The SuperVeyron, a 1600-hp Bugatti on steroids that will be shown at Frankfurt next fall, isn’t the only new model on the way from Europe’s luxury carmakers as they look to expand their brands upmarket. Mercedes-Benz’s follow-up to the SLS AMG is already in the works, BMW’s product planners are ruthlessly pushing through a new halo supercar in the same vein as the legendary M1, and almost every brand in the Volkswagen Group portfolio has something in the works.
Mercedes Clips Its Gullwings
The SLS AMG gullwing will be replaced in late 2014 by a more compact, lightweight two-seater with conventional front-hinged doors. The surprisingly bold and clean-looking two-seater has been referred to previously as the SLC, but the badge of the trunk will actually read SLR AMG.
The base version of the V-8-engined project, codenamed R190, is said to deliver 487 hp, while the Black Series model is rated at 544 hp. This €100,000 ($130,000) coupe–there will be no roadster—is aimed squarely at the Porsche 911.
The Audi R8 Will Live On
When Audi developed the first R8, it had the same mission as Mercedes’ SLR AMG – to beat the 911. Now that Porsche is part of the Volkswagen family, an internal battle was waged as to what kind of car the second-generation R8 coupe and spyder should be. The final decision was made only weeks before the arrival of research and design chief Wolfgang Dürheimer, who was previously with Bentley/Bugatti. Enthusiasts need not worry, as the vehicle concept remains the same: the next R8 will be available with a V-8 or a V-10 engine and will again be twinned with the Lamborghini Gallardo.
Much more interesting is what the research and development wizards threw out. A de-contented and aggressively priced, volume-boosting, entry-level twin-turbo V-6 version did not make the cut. Also gone is an even more extreme, lightweight special codenamed R8 Ultra, which would have featured higher carbon-fiber content, optional rear-wheel drive, and a couple of high-output 340- and 400-hp 2.5-liter engines. The reason they’re gone? It would have pitted the R8 even more directly against the 911.
BMW’s M8 Is on the Way, Come Hell or High Water
Another German supercar in the making is the BMW M8. Previously known as the M1, this car is believed to be the halo model that BMW will pull out of the bag to celebrate its centenary in 2016. Chairman Norbert Reithofer, who is not known as a sports car aficionado, views this project with mixed feelings. Having recently decided that the next-generation 1- and 2-series will be built on a new front-/all-wheel-drive matrix, the big boss is reluctant to give a green light to a V-8-powered tarmac peeler.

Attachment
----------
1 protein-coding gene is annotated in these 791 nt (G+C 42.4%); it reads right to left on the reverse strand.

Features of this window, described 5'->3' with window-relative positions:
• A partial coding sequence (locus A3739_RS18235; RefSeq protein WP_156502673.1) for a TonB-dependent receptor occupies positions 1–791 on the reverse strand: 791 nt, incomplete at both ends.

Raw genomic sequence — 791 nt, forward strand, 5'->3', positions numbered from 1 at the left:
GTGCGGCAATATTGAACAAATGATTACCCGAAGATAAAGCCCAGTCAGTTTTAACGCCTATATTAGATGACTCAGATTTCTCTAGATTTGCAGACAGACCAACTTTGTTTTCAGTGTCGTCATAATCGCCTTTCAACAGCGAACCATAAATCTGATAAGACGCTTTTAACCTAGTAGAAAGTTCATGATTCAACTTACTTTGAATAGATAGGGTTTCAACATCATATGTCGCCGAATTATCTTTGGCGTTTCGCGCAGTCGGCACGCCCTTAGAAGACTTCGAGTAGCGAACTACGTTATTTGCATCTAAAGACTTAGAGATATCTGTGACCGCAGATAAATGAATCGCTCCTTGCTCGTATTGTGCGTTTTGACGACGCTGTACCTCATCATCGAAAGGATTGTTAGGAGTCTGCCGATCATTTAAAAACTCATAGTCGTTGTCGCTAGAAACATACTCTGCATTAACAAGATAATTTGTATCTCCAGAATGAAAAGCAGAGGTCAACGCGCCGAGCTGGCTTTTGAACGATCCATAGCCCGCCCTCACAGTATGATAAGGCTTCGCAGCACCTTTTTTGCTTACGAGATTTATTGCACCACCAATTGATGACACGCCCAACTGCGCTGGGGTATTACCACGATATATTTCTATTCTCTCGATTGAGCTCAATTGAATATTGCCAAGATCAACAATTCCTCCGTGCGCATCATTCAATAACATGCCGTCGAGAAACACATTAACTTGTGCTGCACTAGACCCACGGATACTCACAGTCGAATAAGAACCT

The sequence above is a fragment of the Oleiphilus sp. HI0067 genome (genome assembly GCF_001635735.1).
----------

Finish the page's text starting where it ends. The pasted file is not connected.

But Friedrich Nitschke, who runs the M division, doesn’t take no for an answer – even if it means tweaking the project so that the M8 can share the carbon-fiber-and-aluminum underpinnings of the super-frugal i8. This approach could kill two birds with one stone by creating significant economies of scale and by giving the 600-hp sports car a weight advantage over its more conventional rivals.
On a lesser scale, Reithofer has personally sealed the fate of the on-off-on Z2 roadster. Apparently the numbers did not work out, and there is not much time left for a compact, rear-wheel-drive platform, which will be mothballed in 2021. If a small, open-top BMW does materialize, it will be front-wheel drive and pooled with an open-top Mini. The Z4 will get a new lease on life, but since the segment is in free fall, the third-generation version needs to combine the existing folding hardtop with a redesigned body and interior.
Ultra-Lux on Ice, but Audi and Bentley Forge Ahead
Contrary to some media reports, the Bentley SUV has a name – Falcon – and has been given the go-ahead by the product strategy team. However, it will be completely redesigned by Luc Donckerwolke, the new man in charge at the Flying B. Other pending luxury-car projects of the VW Group are on hold for at least 12 months. This includes the Bentley Azure convertible, the Lamborghini Urus SUV, and the Bugatti Galibier sedan.
At Audi, meanwhile, the Q8 high-end SUV has received the thumbs-up. Based on the long-wheelbase edition of the MLB platform for the next-generation Audi Q7/Porsche Cayenne/VW Touareg, the coupe-like crossover did so well in clinic surveys that the marketing people feel confident enough to raise the annual production volume forecast to 25,000 units.
The future of the A8 sedan, on the other hand, is not so clear. There are two options: (1) a sportier standard-wheelbase car accompanied by an even-more-luxurious long-wheelbase derivative, or (2) a long-wheelbase model joined by a four-seat A9 coupe. Product planners in Ingolstadt reportedly favor the second option. Although the A9 may attract only 3000 to 5000 buyers per year, a halo car could work wonders for the brand. It would be relatively inexpensive to build and would complement the model mix, which clearly favors the long-wheelbase A8 over the standard-wheelbase car, which is too close to the A6L sold in key markets like China.
Rendering courtesy of AUTOBILD/LARSON